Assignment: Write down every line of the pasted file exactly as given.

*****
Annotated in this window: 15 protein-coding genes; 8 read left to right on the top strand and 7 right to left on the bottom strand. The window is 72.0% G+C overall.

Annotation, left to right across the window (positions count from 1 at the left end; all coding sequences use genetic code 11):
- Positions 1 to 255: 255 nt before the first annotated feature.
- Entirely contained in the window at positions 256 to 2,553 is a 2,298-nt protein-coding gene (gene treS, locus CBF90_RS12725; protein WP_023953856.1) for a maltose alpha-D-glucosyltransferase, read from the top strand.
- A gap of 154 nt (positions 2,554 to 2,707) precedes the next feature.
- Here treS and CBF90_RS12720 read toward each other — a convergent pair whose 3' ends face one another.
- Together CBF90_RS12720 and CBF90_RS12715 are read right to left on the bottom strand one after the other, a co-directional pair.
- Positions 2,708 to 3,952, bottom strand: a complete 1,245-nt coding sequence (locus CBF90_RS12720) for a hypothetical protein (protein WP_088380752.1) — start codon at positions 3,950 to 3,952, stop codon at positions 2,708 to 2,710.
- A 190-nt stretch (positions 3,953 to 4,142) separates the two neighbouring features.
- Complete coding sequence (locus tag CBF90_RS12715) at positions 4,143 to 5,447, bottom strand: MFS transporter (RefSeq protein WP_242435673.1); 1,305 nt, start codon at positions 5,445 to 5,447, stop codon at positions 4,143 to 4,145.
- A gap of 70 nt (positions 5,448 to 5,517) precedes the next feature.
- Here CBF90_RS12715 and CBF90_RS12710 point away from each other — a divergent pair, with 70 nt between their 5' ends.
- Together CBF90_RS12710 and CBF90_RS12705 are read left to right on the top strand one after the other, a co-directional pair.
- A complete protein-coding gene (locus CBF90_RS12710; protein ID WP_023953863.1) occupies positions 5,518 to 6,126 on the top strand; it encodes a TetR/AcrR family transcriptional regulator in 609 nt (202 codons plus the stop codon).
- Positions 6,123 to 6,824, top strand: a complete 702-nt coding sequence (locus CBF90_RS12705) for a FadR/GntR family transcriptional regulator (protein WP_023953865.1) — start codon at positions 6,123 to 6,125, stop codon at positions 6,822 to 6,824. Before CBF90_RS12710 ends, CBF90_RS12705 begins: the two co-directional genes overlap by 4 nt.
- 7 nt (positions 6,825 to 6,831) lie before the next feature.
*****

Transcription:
Annotated in this window: 15 protein-coding genes; 8 read left to right on the top strand and 7 right to left on the bottom strand. The window is 72.0% G+C overall.

Annotation, left to right across the window (positions count from 1 at the left end; all coding sequences use genetic code 11):
- Positions 1 to 255: 255 nt before the first annotated feature.
- Entirely contained in the window at positions 256 to 2,553 is a 2,298-nt protein-coding gene (gene treS, locus CBF90_RS12725; protein WP_023953856.1) for a maltose alpha-D-glucosyltransferase, read from the top strand.
- A gap of 154 nt (positions 2,554 to 2,707) precedes the next feature.
- Here treS and CBF90_RS12720 read toward each other — a convergent pair whose 3' ends face one another.
- Together CBF90_RS12720 and CBF90_RS12715 are read right to left on the bottom strand one after the other, a co-directional pair.
- Positions 2,708 to 3,952, bottom strand: a complete 1,245-nt coding sequence (locus CBF90_RS12720) for a hypothetical protein (protein WP_088380752.1) — start codon at positions 3,950 to 3,952, stop codon at positions 2,708 to 2,710.
- A 190-nt stretch (positions 3,953 to 4,142) separates the two neighbouring features.
- Complete coding sequence (locus tag CBF90_RS12715) at positions 4,143 to 5,447, bottom strand: MFS transporter (RefSeq protein WP_242435673.1); 1,305 nt, start codon at positions 5,445 to 5,447, stop codon at positions 4,143 to 4,145.
- A gap of 70 nt (positions 5,448 to 5,517) precedes the next feature.
- Here CBF90_RS12715 and CBF90_RS12710 point away from each other — a divergent pair, with 70 nt between their 5' ends.
- Together CBF90_RS12710 and CBF90_RS12705 are read left to right on the top strand one after the other, a co-directional pair.
- A complete protein-coding gene (locus CBF90_RS12710; protein ID WP_023953863.1) occupies positions 5,518 to 6,126 on the top strand; it encodes a TetR/AcrR family transcriptional regulator in 609 nt (202 codons plus the stop codon).
- Positions 6,123 to 6,824, top strand: a complete 702-nt coding sequence (locus CBF90_RS12705) for a FadR/GntR family transcriptional regulator (protein WP_023953865.1) — start codon at positions 6,123 to 6,125, stop codon at positions 6,822 to 6,824. Before CBF90_RS12710 ends, CBF90_RS12705 begins: the two co-directional genes overlap by 4 nt.
- 7 nt (positions 6,825 to 6,831) lie before the next feature.